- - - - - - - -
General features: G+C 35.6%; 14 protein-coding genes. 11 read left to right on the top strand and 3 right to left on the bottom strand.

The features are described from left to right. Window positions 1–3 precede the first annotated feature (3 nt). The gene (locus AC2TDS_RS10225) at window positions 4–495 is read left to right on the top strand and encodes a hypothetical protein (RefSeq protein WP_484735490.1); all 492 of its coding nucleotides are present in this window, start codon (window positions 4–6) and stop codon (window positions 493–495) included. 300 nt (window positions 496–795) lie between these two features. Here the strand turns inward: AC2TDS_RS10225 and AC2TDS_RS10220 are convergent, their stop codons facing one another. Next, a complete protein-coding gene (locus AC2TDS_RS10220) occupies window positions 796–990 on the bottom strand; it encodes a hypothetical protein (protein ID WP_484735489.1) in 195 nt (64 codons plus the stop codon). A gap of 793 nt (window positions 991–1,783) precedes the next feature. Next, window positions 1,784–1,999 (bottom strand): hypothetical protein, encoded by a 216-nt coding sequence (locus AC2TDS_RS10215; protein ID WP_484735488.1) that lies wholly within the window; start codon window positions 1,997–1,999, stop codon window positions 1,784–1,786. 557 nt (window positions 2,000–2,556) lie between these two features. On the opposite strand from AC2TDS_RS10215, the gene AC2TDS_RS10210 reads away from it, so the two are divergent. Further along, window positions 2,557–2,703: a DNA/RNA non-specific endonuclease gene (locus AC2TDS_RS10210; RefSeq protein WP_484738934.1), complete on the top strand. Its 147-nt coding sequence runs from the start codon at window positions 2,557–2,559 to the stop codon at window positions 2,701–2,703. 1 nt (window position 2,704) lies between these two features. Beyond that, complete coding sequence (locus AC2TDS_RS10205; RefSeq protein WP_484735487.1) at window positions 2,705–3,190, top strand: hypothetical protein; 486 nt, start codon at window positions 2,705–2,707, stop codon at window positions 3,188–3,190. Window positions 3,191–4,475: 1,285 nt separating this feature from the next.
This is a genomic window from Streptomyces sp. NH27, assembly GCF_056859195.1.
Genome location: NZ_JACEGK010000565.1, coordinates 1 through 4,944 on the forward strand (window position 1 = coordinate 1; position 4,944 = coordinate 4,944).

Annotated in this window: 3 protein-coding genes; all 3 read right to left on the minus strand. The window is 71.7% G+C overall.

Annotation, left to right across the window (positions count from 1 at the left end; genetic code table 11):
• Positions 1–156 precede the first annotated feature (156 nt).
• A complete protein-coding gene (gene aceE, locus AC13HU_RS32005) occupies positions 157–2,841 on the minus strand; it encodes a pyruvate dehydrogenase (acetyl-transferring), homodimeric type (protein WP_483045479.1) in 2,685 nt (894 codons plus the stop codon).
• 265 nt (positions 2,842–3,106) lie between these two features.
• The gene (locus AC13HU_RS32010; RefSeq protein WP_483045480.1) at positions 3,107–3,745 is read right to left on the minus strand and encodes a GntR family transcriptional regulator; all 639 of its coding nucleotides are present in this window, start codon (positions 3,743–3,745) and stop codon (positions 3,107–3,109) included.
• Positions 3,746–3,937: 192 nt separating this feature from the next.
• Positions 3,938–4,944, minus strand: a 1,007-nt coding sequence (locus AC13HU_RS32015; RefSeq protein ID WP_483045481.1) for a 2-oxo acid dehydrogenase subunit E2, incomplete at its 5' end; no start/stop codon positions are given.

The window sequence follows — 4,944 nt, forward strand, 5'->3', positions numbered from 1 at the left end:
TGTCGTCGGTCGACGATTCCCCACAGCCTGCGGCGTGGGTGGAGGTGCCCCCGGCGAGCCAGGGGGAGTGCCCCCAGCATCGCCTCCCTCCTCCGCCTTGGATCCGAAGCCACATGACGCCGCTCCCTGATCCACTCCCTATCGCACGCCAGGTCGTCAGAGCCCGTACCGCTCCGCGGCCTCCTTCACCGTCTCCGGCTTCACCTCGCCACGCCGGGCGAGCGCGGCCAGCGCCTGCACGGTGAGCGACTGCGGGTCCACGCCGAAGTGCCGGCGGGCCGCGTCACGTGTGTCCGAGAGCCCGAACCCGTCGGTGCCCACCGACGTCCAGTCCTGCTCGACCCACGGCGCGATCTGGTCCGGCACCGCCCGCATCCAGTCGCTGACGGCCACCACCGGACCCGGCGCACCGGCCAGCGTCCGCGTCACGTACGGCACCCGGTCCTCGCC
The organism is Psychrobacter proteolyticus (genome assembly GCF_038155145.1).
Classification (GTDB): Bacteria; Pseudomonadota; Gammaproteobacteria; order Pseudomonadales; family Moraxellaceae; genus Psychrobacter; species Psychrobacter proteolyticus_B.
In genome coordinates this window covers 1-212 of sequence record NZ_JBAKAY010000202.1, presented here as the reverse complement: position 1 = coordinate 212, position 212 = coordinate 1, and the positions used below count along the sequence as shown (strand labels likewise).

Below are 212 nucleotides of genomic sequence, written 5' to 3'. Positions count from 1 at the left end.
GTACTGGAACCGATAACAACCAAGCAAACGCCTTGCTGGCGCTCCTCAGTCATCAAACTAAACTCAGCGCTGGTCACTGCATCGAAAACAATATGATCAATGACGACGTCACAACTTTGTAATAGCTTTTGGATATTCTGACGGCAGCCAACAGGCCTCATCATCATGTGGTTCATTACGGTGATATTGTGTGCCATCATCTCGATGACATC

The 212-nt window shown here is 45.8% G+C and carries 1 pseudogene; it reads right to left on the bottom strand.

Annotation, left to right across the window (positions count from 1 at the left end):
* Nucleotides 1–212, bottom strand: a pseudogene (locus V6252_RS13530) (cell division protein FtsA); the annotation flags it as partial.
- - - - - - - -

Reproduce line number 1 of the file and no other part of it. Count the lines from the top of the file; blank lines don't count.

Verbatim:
General features: G+C 35.6%; 14 protein-coding genes. 11 read left to right on the top strand and 3 right to left on the bottom strand.